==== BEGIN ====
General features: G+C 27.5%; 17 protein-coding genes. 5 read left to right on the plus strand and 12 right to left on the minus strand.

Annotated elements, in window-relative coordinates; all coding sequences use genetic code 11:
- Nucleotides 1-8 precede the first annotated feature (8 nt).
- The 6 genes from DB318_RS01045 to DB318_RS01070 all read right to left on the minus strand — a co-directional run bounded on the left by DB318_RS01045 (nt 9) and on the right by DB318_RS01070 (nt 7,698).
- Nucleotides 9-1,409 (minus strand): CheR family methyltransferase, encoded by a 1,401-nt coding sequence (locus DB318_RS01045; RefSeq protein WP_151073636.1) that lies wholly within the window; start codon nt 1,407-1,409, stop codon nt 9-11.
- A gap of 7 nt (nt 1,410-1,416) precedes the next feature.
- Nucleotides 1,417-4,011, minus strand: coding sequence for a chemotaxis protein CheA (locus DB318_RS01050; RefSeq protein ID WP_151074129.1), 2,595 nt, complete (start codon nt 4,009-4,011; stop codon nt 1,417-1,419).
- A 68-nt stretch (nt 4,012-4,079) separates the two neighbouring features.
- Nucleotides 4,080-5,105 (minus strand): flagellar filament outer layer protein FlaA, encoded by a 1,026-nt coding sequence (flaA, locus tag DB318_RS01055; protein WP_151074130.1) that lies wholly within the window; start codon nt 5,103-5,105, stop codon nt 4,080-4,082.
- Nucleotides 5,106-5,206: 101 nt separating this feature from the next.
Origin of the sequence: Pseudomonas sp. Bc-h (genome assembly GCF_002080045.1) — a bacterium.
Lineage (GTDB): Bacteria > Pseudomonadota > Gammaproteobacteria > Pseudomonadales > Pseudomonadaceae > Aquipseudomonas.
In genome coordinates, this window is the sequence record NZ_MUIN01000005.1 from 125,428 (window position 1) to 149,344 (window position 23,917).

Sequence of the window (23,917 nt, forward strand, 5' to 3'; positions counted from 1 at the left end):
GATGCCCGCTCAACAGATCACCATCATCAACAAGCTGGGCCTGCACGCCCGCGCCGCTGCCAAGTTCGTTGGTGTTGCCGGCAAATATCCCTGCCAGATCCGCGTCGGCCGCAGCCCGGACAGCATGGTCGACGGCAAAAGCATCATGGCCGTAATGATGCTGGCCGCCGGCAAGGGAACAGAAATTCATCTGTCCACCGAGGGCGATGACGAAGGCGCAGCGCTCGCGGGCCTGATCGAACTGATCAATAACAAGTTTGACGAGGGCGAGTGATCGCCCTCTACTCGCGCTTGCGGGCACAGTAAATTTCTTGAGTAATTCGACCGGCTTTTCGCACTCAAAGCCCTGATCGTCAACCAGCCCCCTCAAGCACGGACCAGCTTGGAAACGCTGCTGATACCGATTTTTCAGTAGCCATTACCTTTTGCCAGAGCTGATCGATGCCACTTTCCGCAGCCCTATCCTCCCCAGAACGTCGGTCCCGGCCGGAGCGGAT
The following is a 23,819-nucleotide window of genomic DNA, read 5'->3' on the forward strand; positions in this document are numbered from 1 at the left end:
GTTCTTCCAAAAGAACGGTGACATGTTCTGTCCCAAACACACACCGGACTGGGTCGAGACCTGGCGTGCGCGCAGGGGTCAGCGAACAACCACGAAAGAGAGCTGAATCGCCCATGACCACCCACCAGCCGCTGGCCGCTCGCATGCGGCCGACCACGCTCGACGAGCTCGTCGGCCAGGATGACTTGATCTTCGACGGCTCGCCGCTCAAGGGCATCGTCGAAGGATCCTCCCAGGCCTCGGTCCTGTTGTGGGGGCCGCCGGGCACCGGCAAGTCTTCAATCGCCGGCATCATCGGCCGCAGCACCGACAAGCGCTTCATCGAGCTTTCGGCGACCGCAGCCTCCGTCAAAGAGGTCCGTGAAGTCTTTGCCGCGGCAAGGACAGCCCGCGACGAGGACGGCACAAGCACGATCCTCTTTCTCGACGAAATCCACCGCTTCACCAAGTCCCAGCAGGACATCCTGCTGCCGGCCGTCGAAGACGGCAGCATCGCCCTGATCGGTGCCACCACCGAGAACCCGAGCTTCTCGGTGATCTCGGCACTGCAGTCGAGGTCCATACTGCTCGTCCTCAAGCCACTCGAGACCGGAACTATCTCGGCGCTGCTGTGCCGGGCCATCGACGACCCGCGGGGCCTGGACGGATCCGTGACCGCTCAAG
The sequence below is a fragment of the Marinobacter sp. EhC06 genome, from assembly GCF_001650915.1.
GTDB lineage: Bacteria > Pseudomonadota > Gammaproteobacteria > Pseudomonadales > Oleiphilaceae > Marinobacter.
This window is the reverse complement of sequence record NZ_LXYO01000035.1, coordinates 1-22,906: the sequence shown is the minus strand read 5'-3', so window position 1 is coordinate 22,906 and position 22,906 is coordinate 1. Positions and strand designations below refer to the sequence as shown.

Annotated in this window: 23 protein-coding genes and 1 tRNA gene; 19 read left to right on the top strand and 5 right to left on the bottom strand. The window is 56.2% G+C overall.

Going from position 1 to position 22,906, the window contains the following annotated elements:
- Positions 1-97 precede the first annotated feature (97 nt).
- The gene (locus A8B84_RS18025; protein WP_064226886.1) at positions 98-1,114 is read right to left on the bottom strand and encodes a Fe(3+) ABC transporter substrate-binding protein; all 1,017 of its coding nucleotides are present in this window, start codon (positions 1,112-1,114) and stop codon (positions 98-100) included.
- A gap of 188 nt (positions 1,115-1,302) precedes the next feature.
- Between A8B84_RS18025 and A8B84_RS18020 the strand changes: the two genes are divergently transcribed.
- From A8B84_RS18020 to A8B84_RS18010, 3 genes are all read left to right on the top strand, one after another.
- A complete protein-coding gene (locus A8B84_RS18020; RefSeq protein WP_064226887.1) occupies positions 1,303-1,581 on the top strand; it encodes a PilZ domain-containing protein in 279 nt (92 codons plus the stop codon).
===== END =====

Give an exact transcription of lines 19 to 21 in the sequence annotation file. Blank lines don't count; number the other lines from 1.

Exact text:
GTDB lineage: Bacteria > Pseudomonadota > Gammaproteobacteria > Pseudomonadales > Oleiphilaceae > Marinobacter.
This window is the reverse complement of sequence record NZ_LXYO01000035.1, coordinates 1-22,906: the sequence shown is the minus strand read 5'-3', so window position 1 is coordinate 22,906 and position 22,906 is coordinate 1. Positions and strand designations below refer to the sequence as shown.

Annotated in this window: 23 protein-coding genes and 1 tRNA gene; 19 read left to right on the top strand and 5 right to left on the bottom strand. The window is 56.2% G+C overall.